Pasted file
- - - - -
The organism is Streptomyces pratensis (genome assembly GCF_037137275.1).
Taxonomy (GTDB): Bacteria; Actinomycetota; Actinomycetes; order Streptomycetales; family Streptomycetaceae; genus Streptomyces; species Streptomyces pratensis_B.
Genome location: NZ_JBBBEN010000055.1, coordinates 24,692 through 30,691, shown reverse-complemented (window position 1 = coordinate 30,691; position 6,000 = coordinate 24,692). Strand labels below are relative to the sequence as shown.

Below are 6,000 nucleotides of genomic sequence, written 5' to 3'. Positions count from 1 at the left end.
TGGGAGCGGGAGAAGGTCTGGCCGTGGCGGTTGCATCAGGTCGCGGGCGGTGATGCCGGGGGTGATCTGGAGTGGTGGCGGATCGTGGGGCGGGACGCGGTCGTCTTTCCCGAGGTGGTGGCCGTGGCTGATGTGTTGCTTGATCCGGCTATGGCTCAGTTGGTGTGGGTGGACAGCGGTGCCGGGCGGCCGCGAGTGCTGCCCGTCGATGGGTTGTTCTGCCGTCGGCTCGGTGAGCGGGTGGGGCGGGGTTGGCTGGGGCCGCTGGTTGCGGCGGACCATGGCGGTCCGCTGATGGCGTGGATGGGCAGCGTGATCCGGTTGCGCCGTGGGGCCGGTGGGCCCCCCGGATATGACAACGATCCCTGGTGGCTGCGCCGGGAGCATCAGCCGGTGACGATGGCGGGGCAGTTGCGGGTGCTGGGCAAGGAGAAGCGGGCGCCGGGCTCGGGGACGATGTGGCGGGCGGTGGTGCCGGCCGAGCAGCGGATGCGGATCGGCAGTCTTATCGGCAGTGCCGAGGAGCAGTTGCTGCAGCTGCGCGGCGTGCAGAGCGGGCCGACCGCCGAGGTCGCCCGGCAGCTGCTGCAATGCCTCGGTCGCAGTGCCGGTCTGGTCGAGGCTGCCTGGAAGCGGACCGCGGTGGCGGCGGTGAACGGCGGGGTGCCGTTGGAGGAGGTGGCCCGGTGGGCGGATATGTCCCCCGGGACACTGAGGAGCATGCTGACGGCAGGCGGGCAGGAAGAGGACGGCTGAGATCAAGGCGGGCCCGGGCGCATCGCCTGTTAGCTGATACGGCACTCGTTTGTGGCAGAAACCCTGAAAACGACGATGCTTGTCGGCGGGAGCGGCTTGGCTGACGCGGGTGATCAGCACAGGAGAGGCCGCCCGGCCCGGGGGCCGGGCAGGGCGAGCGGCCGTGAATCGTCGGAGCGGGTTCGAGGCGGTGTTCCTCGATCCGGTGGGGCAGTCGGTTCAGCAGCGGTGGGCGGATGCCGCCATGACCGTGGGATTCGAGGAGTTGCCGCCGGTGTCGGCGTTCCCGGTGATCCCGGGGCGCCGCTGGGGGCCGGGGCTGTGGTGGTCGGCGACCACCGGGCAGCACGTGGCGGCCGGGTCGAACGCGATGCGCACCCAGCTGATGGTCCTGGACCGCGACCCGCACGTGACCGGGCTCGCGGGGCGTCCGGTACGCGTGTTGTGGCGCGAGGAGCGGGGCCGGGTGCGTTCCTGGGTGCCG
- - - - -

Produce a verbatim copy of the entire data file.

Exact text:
The organism is Streptomyces pratensis (genome assembly GCF_037137275.1).
Taxonomy (GTDB): Bacteria; Actinomycetota; Actinomycetes; order Streptomycetales; family Streptomycetaceae; genus Streptomyces; species Streptomyces pratensis_B.
Genome location: NZ_JBBBEN010000055.1, coordinates 24,692 through 30,691, shown reverse-complemented (window position 1 = coordinate 30,691; position 6,000 = coordinate 24,692). Strand labels below are relative to the sequence as shown.

Below are 6,000 nucleotides of genomic sequence, written 5' to 3'. Positions count from 1 at the left end.
TGGGAGCGGGAGAAGGTCTGGCCGTGGCGGTTGCATCAGGTCGCGGGCGGTGATGCCGGGGGTGATCTGGAGTGGTGGCGGATCGTGGGGCGGGACGCGGTCGTCTTTCCCGAGGTGGTGGCCGTGGCTGATGTGTTGCTTGATCCGGCTATGGCTCAGTTGGTGTGGGTGGACAGCGGTGCCGGGCGGCCGCGAGTGCTGCCCGTCGATGGGTTGTTCTGCCGTCGGCTCGGTGAGCGGGTGGGGCGGGGTTGGCTGGGGCCGCTGGTTGCGGCGGACCATGGCGGTCCGCTGATGGCGTGGATGGGCAGCGTGATCCGGTTGCGCCGTGGGGCCGGTGGGCCCCCCGGATATGACAACGATCCCTGGTGGCTGCGCCGGGAGCATCAGCCGGTGACGATGGCGGGGCAGTTGCGGGTGCTGGGCAAGGAGAAGCGGGCGCCGGGCTCGGGGACGATGTGGCGGGCGGTGGTGCCGGCCGAGCAGCGGATGCGGATCGGCAGTCTTATCGGCAGTGCCGAGGAGCAGTTGCTGCAGCTGCGCGGCGTGCAGAGCGGGCCGACCGCCGAGGTCGCCCGGCAGCTGCTGCAATGCCTCGGTCGCAGTGCCGGTCTGGTCGAGGCTGCCTGGAAGCGGACCGCGGTGGCGGCGGTGAACGGCGGGGTGCCGTTGGAGGAGGTGGCCCGGTGGGCGGATATGTCCCCCGGGACACTGAGGAGCATGCTGACGGCAGGCGGGCAGGAAGAGGACGGCTGAGATCAAGGCGGGCCCGGGCGCATCGCCTGTTAGCTGATACGGCACTCGTTTGTGGCAGAAACCCTGAAAACGACGATGCTTGTCGGCGGGAGCGGCTTGGCTGACGCGGGTGATCAGCACAGGAGAGGCCGCCCGGCCCGGGGGCCGGGCAGGGCGAGCGGCCGTGAATCGTCGGAGCGGGTTCGAGGCGGTGTTCCTCGATCCGGTGGGGCAGTCGGTTCAGCAGCGGTGGGCGGATGCCGCCATGACCGTGGGATTCGAGGAGTTGCCGCCGGTGTCGGCGTTCCCGGTGATCCCGGGGCGCCGCTGGGGGCCGGGGCTGTGGTGGTCGGCGACCACCGGGCAGCACGTGGCGGCCGGGTCGAACGCGATGCGCACCCAGCTGATGGTCCTGGACCGCGACCCGCACGTGACCGGGCTCGCGGGGCGTCCGGTACGCGTGTTGTGGCGCGAGGAGCGGGGCCGGGTGCGTTCCTGGGTGCCG